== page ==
Compulsion

I wasn’t going to post today, but here I am. As I awoke before 5 AM for the second consecutive day and since I cannot use the treadmill because my wonderful wife is still asleep, here I am. Once again, OCD is a bitch even if it’s OCD-lite.

 

I have been reading Packard: A History of the Motorcar and Company edited by Beverly Rae Kimes. She was, perhaps, the finest chronicler of American automotive history. The book is enormous at 800 pages and with my other wonderful trait, ADD, sometimes I just can’t wade through all of the details about the engineering, the interiors, etc. However, I am enjoying the book.

Would you buy a car without a working master cylinder?

 

 

From this Hemmings listing a picture of a 1956 Packard Executive without a functioning master cylinder. No, I am not going to buy this or any other car anytime soon, but as I have written before my brain is pestering me with the idea of buying a car that was built before I was born and is not too expensive. The seller is asking $8,000.

This was the last model year for the “real” Packard manufactured in Detroit. It was also the only year such cars featured a negative ground, 12-volt electrical system, the standard for cars built in the last 60 years. Of course, that is changing as some manufacturers have moved to a 48-volt system.

While this car will not end up in my Ultimate Garage 2.0 another Packard might. Speaking of Ultimate Garages I am still hoping more of you will send me yours. Not that I can’t post yours after I reveal mine, of course, but some of you might not want to wait until then. I will probably start before Memorial Day.

 

#compulsion

#Packard

#somanycarsjustonelife

#disaffectedmusings

If you like this blog please tell your friends and share the blog URL (https://disaffectedmusings.com). Thanks.

 

Tuesday Notes

Belated condolences to the family of John McCain. Regardless of one’s political inclinations (or lack thereof), I think McCain’s service to his country should be appreciated.

******************

In this post I mentioned a book called “Ask The Man Who Owns One,” which was a famous ad slogan for Packard. Well, you didn’t think I would discover the book’s existence and not buy it, do you? Remember, I have an unhealthy obsession with defunct American makes.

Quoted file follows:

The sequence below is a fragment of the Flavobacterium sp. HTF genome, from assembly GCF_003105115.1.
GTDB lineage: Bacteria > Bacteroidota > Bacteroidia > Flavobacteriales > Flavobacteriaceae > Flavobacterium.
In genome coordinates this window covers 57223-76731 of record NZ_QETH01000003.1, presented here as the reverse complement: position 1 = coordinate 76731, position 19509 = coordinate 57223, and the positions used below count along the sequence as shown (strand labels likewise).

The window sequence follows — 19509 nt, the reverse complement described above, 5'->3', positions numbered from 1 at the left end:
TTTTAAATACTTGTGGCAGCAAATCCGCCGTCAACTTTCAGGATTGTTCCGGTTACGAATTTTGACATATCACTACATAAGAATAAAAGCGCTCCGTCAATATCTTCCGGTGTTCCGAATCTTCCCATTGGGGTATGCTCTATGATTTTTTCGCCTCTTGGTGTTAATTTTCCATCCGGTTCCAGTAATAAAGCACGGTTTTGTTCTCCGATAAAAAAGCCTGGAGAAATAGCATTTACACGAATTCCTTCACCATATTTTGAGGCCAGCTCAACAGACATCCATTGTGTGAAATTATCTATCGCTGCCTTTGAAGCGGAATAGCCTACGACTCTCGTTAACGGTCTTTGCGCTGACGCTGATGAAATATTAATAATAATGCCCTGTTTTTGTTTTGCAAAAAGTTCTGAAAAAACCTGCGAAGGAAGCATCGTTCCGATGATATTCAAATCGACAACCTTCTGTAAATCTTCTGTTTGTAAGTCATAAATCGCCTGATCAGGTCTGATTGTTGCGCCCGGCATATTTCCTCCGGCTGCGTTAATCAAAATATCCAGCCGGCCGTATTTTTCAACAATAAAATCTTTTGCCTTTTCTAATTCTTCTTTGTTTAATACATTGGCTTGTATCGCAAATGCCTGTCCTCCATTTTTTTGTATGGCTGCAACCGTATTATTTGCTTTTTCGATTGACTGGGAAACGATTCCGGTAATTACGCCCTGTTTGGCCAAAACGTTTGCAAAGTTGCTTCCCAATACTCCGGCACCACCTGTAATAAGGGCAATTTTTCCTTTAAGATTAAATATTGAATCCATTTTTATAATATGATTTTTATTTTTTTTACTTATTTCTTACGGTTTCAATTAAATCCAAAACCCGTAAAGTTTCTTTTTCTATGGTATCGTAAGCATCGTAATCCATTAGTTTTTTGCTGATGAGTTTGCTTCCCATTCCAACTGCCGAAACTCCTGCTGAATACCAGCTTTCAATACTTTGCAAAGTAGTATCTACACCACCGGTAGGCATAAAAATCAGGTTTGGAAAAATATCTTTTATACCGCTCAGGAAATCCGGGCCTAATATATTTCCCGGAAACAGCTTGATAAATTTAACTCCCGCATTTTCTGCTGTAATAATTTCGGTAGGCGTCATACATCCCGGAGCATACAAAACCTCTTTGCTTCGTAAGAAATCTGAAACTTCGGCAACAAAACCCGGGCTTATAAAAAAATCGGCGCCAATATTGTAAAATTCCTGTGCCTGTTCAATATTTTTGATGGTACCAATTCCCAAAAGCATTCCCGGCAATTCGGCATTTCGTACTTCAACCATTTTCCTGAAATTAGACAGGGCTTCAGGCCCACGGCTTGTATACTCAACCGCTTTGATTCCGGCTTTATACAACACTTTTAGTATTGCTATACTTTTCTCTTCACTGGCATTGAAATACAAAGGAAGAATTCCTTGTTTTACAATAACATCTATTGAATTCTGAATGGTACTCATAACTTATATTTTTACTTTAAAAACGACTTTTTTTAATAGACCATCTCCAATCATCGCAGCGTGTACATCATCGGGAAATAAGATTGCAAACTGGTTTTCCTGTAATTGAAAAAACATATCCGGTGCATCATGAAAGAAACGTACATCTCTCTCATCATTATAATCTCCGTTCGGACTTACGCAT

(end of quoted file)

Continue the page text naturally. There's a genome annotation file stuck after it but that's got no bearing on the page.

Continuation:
In this blog I have argued that the famous saying, “If you build a better mousetrap the world will beat a path to your door” is often incorrect. Apparently, Henry Joy—longtime Packard president in addition to having a large ownership stake—agreed. Joy once wrote to James Packard (co-founder of the company), “We cannot make a success of this business by hiding our light under a bushel. It seems to me that anybody in this business has to make a demand for his goods by making a constant noise about them. In addition, of course, the goods must have merit, but no matter how meritorious, they will disappear from the ring unless pushed before the public with the greatest possible vigor.”

In the classical economics model, information is free and its transmission is frictionless. In the real world, people won’t buy something, regardless of quality, if they are unaware of its existence. People are also not omniscient, regardless of what those blinded by ideology think.

In honor of Packard a photo of a 1955 Caribbean convertible I took at a local auto show. Sorry, 56packardman that it’s not a 1956 model.

Another Packard picture:

See the source image

From momentcar.com a picture of a 1931 Packard 840.

See the source image

From hobbydb.com a photo of a Packard ad with the famous slogan. Note the year.

While Packard was never a high-volume manufacturer, it did produce over 1.6 million vehicles in its history. For a long time, Packard was revered as a standard of luxury and excellence. Hopefully, the latter quality will never go out of style or out of fashion.

For those interested in reading more about Packard, I highly recommend The Fall of the Packard Motor Car Company by James A. Ward.

 

If you’re reading this after clicking on a link from the Studebaker Drivers Club or Packard Info, welcome. Please feel free to bookmark the blog URL, https://disaffectedmusings.com, and return often.

 

 

Obsession

I am obsessed with defunct American car makes, such as Packard, Studebaker and Pontiac. Why? What shapes our interest in anything? I believe it is a combination of genetics and environment.

A picture like this (from Hemmings and, obviously, Volocars.com; https://www.hemmings.com/classifieds/dealer/desoto/firedome/2016958.html) makes my day. This is a 1956 DeSoto Firedome. I have developed a real affinity for 1950s American cars, but the fact that this is a DeSoto makes it even more appealing to me.

I own and have intently read books on Packard and Studebaker. I will probably buy books on American Motors and fervently wish a complete history of Pontiac were available. In general, why am I so interested in cars? Is (was) it an attempt to bond with my father, even though he has been dead for 25 years? My father was an auto mechanic who owned and operated a service station in the days when those businesses sold gas and fixed cars, not gas, snacks and lottery tickets. No inanimate object captures my attention as much as cars. Honestly, I’m not sure I even want to know why that is so. What difference does it make, anyway?

See the source image

From conceptcarz.com a picture of a 1930 Packard 745 Deluxe Eight. I don’t know why, but a picture of a similar car built by Cadillac would not be as interesting to me.

Besides automobiles (I assume you’re interested if you’re reading this), in what other subjects do you have interest? Why do you think you’re interested or do you even care? I would very much like to read your opinions.